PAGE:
#52weeksofnaturepoetry, Poetry

#52weeksofnaturepoetry Week 23 – Old Timers

In return for appreciation of its rays, the sun

bestows cloaks on everything it touches.  Swishy

cuts of darkness, lengthening or shortening

depending on the gift giver’s fancy.

But what of those it rarely touches, beings

which get only the sparsest sprinklings of gold, or

are shunned by it altogether, existing within

those cloaked spaces?

Are they ever considered by anyone?

Patches of green everywhere,

ranging from

vast and feathered ferns

to mosses and liverworts

with minute leaves and ruffles,

often wet to the touch and covered in curious

craters and mini umbrellas

rising like antennae.

All of them survivors

making the most

of their surroundings;

reproducing via spores,

not seeds or pups.

They’ve endured for eons, needing to evolve little

compared to many species.

So, exactly how much thought do we give these primitive old timers?

Barely any

unless

they’re messing with the neatness

of our preciously manicured gardens.

This poem is part of a project I’m doing to raise money for the RSPB, a UK wildlife conservation and protection charity. Being autistic, nature is often my only place of solace, and I want to do all I can to protect it. As I’m not very comfortable around other people, most of the standard ways of helping out (volunteering, ‘traditional’ fundraisers etc.) were not a good fit for me, so I came up with #52weeksofnaturepoetry, where I have to post a nature poem here on this blog each week for an entire year without fail.

If you’d like to help, please share this poem to encourage others to take joy in nature, and if you have the time and means to donate, you can do so here. Let’s help keep our wildlife wild!

Poetry

Sparking joy

The sand sweeps across the pavement and over our trainers as we scan the beach and the laughing waves. You lean on the railing next to me, talking about how our heads never bumped in the years we’ve worked together and how it’s only now we finally see we had a friend there all along. Mr Crow stalks up behind you, eyeing the decorative chains on your trousers, captivated by the sun’s glint that has also clutched my attention. I point him out and we watch him strut, then make our own way back along the front. Those chains of yours clink together as we walk, side by side and in step, not knowing how close we are until our shoulders touch.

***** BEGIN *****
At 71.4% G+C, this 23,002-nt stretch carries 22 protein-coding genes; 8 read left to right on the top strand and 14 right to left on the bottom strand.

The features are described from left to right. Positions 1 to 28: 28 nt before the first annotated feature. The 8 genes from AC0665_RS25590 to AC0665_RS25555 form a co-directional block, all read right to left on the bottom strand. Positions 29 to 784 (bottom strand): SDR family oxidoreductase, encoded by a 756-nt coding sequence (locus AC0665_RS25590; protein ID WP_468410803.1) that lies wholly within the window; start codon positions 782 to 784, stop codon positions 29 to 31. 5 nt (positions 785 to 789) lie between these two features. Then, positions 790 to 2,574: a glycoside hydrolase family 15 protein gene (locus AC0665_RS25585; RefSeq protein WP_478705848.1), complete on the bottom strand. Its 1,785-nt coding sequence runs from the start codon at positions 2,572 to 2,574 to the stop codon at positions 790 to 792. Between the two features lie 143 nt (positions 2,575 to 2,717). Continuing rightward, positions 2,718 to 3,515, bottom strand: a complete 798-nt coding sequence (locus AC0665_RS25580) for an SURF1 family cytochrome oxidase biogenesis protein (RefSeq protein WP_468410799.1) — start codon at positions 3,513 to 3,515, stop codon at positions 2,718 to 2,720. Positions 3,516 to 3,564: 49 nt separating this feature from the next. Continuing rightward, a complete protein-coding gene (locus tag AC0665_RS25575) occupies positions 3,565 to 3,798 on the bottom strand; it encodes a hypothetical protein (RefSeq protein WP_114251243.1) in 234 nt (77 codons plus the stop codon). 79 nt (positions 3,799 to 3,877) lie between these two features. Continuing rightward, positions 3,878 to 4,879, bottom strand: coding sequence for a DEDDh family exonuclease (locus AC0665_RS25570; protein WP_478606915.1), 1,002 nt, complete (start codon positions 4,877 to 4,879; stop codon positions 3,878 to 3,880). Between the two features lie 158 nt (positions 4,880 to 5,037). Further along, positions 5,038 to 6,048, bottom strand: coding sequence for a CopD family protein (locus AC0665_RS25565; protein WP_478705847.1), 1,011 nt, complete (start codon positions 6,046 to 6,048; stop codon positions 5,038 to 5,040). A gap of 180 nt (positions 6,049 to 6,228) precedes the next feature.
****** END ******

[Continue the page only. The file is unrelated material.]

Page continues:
Poetry

Afternoon in an empty park

The sun rests on my eyelids as I lie back,

the woven rope of the round swing-seat supporting my neck and spine

as I sway to and fro,

legs kicking out for momentum.

A cradle I’m rocking myself,

an afternoon whose warm hands soothe me without effort

and the breeze whispering its encouragements in my ears.

So this is what it means to relax.

Poetry

Nova

There are stars.

 

Forming in every moment, every breath,

every beat of a living heart.

Even as one dies, another is born.

But these stars

spend most of their time

invisible —

or perhaps it is simply that we

lack the ability to see them

in our narrow, bittersweet view

of reality; reality

that is only such

because the vast majority believe it

to be so.

Yet if we’re observant,

if we’re true

and if we’re willing to lower our wards

just for the briefest of moments,

these stars can creep in

to our lives

and change our perspectives

at times

when we may think all sight is lost.

And if they’re particularly strong

they’ll never leave.

They’ll be beside you forever,

helping you create your very own star

that in turn

can light their way.

Poetry

Light and Space

The universe is in a light bulb.

Stardust coating the filament,

specks of light in the distance

expanding ever outwards,

and comets passing by.

 

The galaxy is in a puff of smoke,

swirling off into the wind.

Planets, stars, dark matter,

all gone in an instant,

or drawn back the next

Poetry

Miss Universe

And I can see the stars

swirling around on her dress,

a meteor shower by her ankles,

an eclipse over her shoulders.

Her earrings are red dwarfs,

her rouge made of cosmic dust.

She freezes the solar systems

and puts them in her iced tea,

which she sips as she admires the galaxies

framed forever on her walls.